Diocletian Palace is one of the best preserved monuments of the Roman architecture in the world. The Emperor’s Palace was built as a combination of a luxury villa – summer house and a Roman military camp (castrum), divided into four parts with two main streets. Southern part of the Palace was, in this scheme, intended for the Emperor’s apartment and appropriate governmental and religious ceremonies, while the north part was for the Imperial guard – the military, servants, storage etc. The Palace is a rectangular building (approximately 215 x 180 meters) with four large towers at the corners, doors on each of the four sides and four small towers on the walls. The lower part of the walls has no openings, while the upper floor is open with a monumental porch on the south and halls with grand arch windows on the other three sides. Over the centuries the Palace inhabitants, and later also the citizens of Split adapted parts of the palace for their own requirements, thus the inside buildings as well as the exterior walls with the towers significantly changed the original appearance, but the outlines of the Imperial Palace are still very visible.
Peristyle, as the central square of the Palace, intended for the Emperor Diocletian celebrated as the living son of Jupiter, finds its place among many temples. The Emperor would appear under the architrave of the central part of Protyron, and his subjects would approach him, kneeling down, kissing the hem of his scarlet cloak, or they would fall in front of him, their entire body to the ground.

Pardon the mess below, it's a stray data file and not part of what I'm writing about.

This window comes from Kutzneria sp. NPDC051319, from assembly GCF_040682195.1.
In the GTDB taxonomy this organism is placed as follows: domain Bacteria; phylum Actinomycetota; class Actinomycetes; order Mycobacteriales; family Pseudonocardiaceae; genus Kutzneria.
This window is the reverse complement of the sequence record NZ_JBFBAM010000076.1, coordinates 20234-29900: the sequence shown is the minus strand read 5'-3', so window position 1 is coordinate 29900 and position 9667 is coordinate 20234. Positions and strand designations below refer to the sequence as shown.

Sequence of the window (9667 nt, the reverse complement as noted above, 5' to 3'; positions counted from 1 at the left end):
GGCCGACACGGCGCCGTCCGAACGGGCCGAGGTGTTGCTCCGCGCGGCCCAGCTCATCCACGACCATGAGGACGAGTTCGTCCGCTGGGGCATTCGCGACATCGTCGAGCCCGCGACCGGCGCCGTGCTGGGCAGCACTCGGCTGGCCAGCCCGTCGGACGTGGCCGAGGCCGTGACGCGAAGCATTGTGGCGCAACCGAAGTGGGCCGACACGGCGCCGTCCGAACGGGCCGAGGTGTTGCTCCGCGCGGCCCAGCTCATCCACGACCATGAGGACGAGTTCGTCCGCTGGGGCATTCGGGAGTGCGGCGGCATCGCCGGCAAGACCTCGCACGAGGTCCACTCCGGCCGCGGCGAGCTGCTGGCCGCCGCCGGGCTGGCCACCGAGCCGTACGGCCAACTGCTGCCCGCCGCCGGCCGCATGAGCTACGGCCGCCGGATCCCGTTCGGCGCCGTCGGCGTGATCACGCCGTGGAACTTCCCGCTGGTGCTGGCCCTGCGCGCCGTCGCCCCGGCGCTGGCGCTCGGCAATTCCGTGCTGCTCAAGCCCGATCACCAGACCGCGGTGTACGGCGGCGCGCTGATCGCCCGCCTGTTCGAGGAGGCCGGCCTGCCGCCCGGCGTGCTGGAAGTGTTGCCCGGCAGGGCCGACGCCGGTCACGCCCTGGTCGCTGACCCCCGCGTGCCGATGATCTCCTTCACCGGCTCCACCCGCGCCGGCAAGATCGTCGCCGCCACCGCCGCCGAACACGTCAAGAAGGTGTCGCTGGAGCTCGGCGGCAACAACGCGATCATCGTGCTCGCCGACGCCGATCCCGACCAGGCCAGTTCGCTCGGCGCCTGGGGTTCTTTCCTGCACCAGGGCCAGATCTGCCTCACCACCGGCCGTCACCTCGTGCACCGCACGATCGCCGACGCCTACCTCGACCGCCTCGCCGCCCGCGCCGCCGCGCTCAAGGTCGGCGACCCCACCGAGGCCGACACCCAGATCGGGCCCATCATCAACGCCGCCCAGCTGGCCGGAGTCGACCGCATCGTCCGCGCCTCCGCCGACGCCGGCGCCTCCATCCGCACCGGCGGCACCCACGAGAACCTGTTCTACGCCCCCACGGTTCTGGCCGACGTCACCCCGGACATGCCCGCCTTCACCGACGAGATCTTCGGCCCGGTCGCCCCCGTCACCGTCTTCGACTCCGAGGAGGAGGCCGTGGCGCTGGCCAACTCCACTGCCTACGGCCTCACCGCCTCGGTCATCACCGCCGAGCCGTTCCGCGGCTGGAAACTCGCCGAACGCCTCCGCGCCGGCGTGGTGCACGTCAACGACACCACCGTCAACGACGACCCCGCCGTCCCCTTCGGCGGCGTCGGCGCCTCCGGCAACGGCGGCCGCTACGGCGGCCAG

The red colour of the granite columns emphasises the ceremonial function. Namely, ever since the Emperor Diocletian the colour purple became the imperial colour. With the construction of a new city square with the town hall (Pjaca) in the 13th/14th century, Peristyle became a religious centre. Today it boarders from the West with Palaces of Split noble families Grisogono, Cipci and Skočibušić, as they lean on its authentic columns and arches. With their Renaissance and Gothic architecture they themselves became monuments.
Owing to its unique beauty and unusual acoustics, Peistyle became the ideal theatre scenery, perfect for opera classics and works of ancient literature, but also the stage where abundant urban life continues. Having your coffee on the steps circling Peristyle is a unique experience, one of the closest touches of a modern man with the ancient heritage, not only Roman, but also Egyptian, as the Peristyle is closely watched over by a 3500 old and perfectly preserved sphinx, the witness of Split’s history in making. This is why John Paul the II in amazement said ” Dear God, how many feet have stepped through here”, and this is why citizens of Split think of Peristyle as the centre of Split and the entire world.
County Chamber of Split
Trumbićeva obala 4, 21000 Split